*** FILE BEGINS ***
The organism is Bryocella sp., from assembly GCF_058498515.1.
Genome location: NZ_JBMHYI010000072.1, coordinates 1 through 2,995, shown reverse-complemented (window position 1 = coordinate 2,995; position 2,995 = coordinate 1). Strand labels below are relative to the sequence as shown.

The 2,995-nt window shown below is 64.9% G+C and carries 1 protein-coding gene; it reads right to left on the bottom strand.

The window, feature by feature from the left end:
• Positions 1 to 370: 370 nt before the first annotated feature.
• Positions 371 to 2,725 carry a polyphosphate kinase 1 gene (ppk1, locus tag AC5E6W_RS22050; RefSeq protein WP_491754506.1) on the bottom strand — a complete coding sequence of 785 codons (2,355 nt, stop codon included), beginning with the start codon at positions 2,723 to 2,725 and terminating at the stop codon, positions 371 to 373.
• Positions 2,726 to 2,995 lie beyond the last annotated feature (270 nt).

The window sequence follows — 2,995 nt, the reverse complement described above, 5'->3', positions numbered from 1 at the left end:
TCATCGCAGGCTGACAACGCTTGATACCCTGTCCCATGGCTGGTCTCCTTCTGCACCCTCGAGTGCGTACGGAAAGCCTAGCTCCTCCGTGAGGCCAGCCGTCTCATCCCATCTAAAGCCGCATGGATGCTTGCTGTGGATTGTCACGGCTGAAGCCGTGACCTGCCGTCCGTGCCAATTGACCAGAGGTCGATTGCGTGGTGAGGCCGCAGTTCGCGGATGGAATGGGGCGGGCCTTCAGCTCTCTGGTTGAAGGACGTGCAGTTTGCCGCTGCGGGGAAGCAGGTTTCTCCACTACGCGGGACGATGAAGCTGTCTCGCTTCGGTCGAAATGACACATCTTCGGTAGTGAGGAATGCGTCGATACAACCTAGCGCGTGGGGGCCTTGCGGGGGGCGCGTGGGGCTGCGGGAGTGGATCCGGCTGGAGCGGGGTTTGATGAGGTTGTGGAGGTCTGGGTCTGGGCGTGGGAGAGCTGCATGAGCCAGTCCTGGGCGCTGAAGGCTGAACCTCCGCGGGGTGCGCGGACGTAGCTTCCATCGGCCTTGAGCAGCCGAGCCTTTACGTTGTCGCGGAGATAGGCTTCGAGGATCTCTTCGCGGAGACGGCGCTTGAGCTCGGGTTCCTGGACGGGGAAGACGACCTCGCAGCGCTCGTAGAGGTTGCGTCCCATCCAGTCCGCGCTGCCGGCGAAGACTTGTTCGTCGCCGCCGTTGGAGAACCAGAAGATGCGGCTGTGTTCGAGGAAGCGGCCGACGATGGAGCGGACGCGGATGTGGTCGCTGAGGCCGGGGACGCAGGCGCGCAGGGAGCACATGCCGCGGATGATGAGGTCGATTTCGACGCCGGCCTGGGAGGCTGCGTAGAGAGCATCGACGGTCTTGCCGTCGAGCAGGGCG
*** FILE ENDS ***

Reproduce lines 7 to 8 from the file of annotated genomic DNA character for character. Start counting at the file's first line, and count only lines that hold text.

• Positions 2,726 to 2,995 lie beyond the last annotated feature (270 nt).

The window sequence follows — 2,995 nt, the reverse complement described above, 5'->3', positions numbered from 1 at the left end: